Posted in Sunday mornings, Writing

Notes on a Sunday

I mentioned yesterday that I want to incorporate running as much as possible back into my life, partly as a stress-reliever (few other activities relax me nearly as well and as completely as running does, and it adds so much more energy to my day to boot!), and partly as a health and fitness activity I actually enjoy and need more of as I get older and my body needs more movement than it used to just to function properly.

Well, today, I took the opposite direction and went hiking instead, and it absolutely counts! Living out here in the high desert region of the American West, I literally am less than a 10-mile drive from thousands of acres of fantastic hiking and cycling trails. This morning we took our senior pup, D-Dog, to a one-mile loop in a park that’s renowned for its preserved fossils and breathtaking rock formations. We weren’t sure he was going to be able to handle the sometimes-rocky terrain, but he was a trouper and enjoyed himself immensely. The topography is only slightly undulating, with a mostly level dirt trail that sometimes crossed ancient riverbeds, but it was a decent effort for all of us under a dazzling blue sky and lots and lots of sunshine.

Afterwards we stopped at our favorite coffee shop and picked up some fresh-baked scones and coffees. (Café au lait with whole milk for me, café au lait with oat milk for P.) Their scones are so popular that they usually sell out by 9am, but having learned my lesson too many times, I’ve taken to calling first thing in the morning and asking them to reserve a couple for us. This morning they had lavender scones, something called “blue basil” which I think is blueberry + basil, and a vegan lemon rosemary scone. We picked up 2 of the lavender and one each of the blue basil and vegan scone. And then we couldn’t resist adding a pumpkin muffin because the barista said it was literally fresh out of the oven, and I would have been mad to pass that up.

We came home, dropped off D-Dog, and then almost immediately turned around and headed to town to attend a new dog training class for our big dog, M. It’s the first session, and the trainer said it’s an orientation for the pet parents only, so this time M. stayed home, but will be attending all future sessions.

Although we’d worked with this trainer for almost a year now, all of her sessions to date had been at our home, but this time M. had “graduated” to an in-class session. We hadn’t ever been to the training facility, so when we pulled into the parking lot of their building, we were distracted and in awe of the location: right next to a nondescript government building housing an outpost of the US Department of Energy. It turns out to have been the site of a uranium mining and processing facility that was built to support the Manhattan Project. There are signs along the river behind the building telling visitors not to swim in the water nor consume any fish caught in it. Wow.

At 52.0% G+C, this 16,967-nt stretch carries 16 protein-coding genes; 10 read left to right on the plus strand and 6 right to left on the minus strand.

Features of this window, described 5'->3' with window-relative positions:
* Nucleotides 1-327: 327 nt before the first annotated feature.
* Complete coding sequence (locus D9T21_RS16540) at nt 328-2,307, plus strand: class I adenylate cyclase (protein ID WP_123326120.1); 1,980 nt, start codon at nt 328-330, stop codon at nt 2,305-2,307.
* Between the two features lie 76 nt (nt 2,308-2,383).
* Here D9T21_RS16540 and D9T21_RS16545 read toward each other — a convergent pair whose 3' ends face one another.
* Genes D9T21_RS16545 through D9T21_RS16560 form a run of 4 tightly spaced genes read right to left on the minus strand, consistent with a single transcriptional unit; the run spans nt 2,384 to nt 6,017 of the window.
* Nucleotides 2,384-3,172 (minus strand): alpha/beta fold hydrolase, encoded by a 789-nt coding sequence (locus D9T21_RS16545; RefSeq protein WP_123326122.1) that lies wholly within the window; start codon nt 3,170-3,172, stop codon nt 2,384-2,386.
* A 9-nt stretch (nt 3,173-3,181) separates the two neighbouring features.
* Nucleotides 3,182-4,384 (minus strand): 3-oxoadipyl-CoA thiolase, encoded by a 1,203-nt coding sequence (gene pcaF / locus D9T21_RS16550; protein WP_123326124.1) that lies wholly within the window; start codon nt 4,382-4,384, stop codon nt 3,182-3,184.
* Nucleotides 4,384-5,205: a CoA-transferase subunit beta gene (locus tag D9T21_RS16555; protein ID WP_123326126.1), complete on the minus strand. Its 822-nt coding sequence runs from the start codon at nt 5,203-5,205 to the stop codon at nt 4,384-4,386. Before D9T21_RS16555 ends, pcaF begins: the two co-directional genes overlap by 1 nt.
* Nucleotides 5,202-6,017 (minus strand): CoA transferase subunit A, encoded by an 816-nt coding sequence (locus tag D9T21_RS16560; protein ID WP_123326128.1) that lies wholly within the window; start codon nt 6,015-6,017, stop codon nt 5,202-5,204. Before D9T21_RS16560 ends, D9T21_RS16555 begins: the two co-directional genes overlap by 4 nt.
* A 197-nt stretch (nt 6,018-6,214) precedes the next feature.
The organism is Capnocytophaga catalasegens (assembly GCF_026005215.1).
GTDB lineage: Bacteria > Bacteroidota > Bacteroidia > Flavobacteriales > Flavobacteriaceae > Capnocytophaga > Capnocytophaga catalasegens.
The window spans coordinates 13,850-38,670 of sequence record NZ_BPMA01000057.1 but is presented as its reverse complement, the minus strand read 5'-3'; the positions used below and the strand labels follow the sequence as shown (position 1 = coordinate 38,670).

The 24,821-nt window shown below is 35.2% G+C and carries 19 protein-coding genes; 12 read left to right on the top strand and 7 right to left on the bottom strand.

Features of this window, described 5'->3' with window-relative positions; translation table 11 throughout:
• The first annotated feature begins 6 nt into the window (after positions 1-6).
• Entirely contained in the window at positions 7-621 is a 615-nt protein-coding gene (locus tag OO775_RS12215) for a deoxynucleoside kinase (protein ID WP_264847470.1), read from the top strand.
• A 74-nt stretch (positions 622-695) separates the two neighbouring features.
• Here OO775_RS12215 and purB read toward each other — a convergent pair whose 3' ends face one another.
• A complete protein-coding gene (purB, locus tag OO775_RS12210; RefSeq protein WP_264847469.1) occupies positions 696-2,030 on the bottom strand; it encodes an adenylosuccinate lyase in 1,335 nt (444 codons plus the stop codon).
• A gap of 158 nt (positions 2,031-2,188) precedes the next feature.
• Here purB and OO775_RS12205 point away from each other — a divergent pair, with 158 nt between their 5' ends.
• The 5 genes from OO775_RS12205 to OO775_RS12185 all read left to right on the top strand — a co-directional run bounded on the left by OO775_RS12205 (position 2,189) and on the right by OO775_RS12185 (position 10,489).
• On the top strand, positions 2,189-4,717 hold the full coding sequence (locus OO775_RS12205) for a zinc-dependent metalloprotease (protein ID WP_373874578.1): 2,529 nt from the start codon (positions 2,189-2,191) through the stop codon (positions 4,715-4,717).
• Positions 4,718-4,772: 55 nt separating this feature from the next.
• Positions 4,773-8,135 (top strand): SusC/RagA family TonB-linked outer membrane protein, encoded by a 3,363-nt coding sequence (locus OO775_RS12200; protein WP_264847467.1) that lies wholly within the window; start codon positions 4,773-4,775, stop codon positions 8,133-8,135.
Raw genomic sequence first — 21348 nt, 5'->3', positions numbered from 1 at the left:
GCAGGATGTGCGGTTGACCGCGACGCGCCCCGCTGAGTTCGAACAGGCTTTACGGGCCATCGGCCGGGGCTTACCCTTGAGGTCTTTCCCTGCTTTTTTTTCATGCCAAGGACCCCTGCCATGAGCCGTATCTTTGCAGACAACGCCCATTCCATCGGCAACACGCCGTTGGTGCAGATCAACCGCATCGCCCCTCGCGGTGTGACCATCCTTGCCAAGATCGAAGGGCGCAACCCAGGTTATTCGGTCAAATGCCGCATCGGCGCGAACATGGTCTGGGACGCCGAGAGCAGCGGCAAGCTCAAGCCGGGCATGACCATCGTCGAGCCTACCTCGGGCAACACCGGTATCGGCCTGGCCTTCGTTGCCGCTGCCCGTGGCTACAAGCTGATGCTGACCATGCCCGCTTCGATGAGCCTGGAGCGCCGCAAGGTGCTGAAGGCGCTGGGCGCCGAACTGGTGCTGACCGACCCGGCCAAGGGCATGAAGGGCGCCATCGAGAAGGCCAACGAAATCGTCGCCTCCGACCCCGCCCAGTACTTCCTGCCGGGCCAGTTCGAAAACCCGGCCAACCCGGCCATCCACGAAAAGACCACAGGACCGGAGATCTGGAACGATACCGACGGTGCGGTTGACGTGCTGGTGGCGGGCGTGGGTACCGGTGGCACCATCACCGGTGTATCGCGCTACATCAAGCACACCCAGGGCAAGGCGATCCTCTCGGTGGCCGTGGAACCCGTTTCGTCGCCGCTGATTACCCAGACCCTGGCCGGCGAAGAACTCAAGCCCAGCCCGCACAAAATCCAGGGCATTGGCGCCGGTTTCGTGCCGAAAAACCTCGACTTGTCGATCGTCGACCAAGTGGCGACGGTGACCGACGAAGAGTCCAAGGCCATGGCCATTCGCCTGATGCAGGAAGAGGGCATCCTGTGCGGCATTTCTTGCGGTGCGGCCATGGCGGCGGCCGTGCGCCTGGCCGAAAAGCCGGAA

As it’s a Sunday, there was no one around the property other than the trainer, so the quiet and somewhat remote location lent an almost otherworldly atmosphere to the desert surrounding the buildings. We left there a little over an hour later vowing to return once Covid had opened up the facility to public visitors.

I just finished writing 761 words in my novel, so now I’m going to spend the rest of the day reading a new mystery novel I picked up at the library and basically just relaxing. The part of me that is obsessed with productivity and ambition wants to get up and start preparing for work tomorrow, but I have to remind myself that, no matter what stories I tell myself, burnout is real, and if I’m not careful, I’ll end up as frazzled and depleted as I found myself last week. It’s interesting that I have to will myself to relax, but I guess that’s the “-aholic” part of “workaholic”. And why I titled this blog My Inner French Girl: she’s a constant reminder to myself to enjoy life and indulge in all its pleasures. Including the pleasure of doing nothing.


I'm a writer and dog mama based in the western U.S.